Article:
One of the worst offenders in this area was the Co-operative Travel website, which forces users navigating with a screen reader or keyboard to go through at least 100 links in the mega menu (e.g. ‘Holidays’ or ‘Destinations’) which aren’t even visible unless you mouse over them, making it completely unclear where you are within the page layout. The drop-down menus are also inaccessible to anyone using a keyboard because they don’t have a focus area, and won’t allow users to make a selection.
Tabbing around the Co-operative Travel website forces users to scroll through mega menus of over 100 links, which are only visible when moused over
Overall, only two of the 10 websites examined in the study, Expedia and Virgin Atlantic, were considered to be ‘screen reader friendly’. In the UK alone, there are around 2 million people living with sight loss, a number which is predicted to rise to over 2.25 million by 2020, and nearly 4 million by 2050. So websites which fail to accommodate the technology used by people with sight loss are excluding a huge and growing demographic from their business.
The travel website that scored the highest by far on accessibility across the board was Expedia. It scored a 10 out of a possible 11 in Sigma’s checklist of accessible features.
Surprisingly, the only area in which it fell short of the mark was having descriptive alt text for all of its images, something which is time-consuming but fairly straightforward to fix.
Here are some of the features which make Expedia’s website so accessible:
The Expedia booking process is clearly laid out and free from unwanted distractions
The second-highest scoring website was Virgin Atlantic, which scored eight out of a possible 11 for accessibility features. Virgin Atlantic, like Expedia, is one of the only travel websites which is screen reader friendly.
It generally has good keyboard navigation, with skip links and ARIA (Accessible Rich Internet Applications Suite) roles which allow users to skip over unnecessary menus, although the ‘one way flight’ radio button on the homepage can’t be selected by keyboard users.
Molly Watt, the report’s independent tester who is partially sighted, also found the Virgin website layout to be visually confusing when making a booking, and the colour contrast also needs to be more accessible to users who are partially sighted or colourblind.
The travel website which scored the lowest on accessibility features was Co-operative Travel, which only managed to hit one out of the 11 points on the checklist – zoom functionality on iPad.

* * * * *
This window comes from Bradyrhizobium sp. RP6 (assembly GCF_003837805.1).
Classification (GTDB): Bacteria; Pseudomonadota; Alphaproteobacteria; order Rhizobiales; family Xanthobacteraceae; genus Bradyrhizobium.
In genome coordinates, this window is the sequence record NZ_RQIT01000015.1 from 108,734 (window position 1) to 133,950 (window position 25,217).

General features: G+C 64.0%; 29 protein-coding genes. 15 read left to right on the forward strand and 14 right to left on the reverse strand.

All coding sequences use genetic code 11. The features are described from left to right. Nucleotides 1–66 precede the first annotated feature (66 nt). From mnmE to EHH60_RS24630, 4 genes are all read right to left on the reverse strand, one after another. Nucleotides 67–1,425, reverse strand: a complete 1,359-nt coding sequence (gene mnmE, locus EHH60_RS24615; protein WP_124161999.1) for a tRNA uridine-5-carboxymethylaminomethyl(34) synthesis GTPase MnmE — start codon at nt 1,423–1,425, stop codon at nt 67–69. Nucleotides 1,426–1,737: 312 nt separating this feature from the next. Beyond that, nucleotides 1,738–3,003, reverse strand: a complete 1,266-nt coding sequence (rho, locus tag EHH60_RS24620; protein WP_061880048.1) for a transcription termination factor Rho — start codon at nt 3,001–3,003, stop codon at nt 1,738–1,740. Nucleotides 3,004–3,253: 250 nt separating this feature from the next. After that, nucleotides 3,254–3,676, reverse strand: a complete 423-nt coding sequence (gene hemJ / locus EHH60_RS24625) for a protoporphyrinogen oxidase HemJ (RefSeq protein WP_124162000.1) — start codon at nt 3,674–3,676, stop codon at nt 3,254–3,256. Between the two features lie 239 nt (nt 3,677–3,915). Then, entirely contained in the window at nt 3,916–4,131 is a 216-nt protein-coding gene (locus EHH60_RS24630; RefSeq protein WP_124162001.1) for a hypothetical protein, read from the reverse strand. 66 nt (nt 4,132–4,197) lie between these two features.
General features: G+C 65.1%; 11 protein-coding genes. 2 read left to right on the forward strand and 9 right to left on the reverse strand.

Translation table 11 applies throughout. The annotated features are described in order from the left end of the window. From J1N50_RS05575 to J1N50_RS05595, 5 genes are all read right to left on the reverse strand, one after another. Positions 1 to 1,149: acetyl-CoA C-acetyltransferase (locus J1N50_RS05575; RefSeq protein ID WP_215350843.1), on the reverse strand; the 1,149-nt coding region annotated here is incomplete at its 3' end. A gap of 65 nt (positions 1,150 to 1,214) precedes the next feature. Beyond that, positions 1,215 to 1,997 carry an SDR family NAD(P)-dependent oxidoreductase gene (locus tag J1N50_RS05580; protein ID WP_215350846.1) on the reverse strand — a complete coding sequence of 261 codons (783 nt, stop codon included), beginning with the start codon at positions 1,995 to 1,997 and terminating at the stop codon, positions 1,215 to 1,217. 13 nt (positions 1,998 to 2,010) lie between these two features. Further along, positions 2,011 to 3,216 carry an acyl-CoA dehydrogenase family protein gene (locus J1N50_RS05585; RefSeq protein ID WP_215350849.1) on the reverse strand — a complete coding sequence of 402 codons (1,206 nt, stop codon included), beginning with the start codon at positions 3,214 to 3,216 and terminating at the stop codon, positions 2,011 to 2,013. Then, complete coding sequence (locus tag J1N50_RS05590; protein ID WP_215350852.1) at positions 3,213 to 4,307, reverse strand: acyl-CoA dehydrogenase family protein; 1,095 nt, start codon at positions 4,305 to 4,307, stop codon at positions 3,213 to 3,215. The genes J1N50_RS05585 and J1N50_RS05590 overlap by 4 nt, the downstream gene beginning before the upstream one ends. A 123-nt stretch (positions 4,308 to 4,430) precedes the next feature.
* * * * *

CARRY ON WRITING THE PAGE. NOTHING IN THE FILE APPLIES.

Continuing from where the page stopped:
Some of the features which make the website less accessible to users with disabilities are:
The Co-operative Travel website has poor colour contrast with a busy visual display, and drop-down menus don’t fit properly on the screen
The second-lowest scorer for accessibility features was Last Minute, which scored two out of 11 on accessibility. The Last Minute website has a simple, easy to scan layout and headings which are logical and descend in size, but the site has a white background, which can cause glare and make it difficult for some users to read.
There is no clear focus area when tabbing around the site, meaning that keyboard users are ‘flying blind’ for most of their navigation, and the images on the site do not have alt text descriptions to help partially sighted users or screenreader users to understand what they are showing.
How can travel websites which want to be accessible to a wider audience up their game? The report recommends taking the following steps:
While many of the websites assessed by Sigma and Molly Watt have implemented some features which improved accessibility, most are a long way away from putting it front and centre of their design process. As the number of people living with disabilities such as sight loss continues to grow, the importance of making websites fully accessible to them is impossible to overstate.
As Molly Watt wrote in her response to the report,
“When I’m trying to book a holiday on a travel site, I quite often feel like I’m going in the wrong direction. Travel sites with bad accessibility have stopped me from making purchases in the past and hampered my experiences.
“I do think in general accessibility is starting to be talked about more, but in the grand scheme of things there’s still lots of websites that are totally inaccessible. I think businesses are guilty of not considering accessibility from the beginning of the design process, and almost trying to incorporate accessibility features as an afterthought – which shouldn’t be the case.”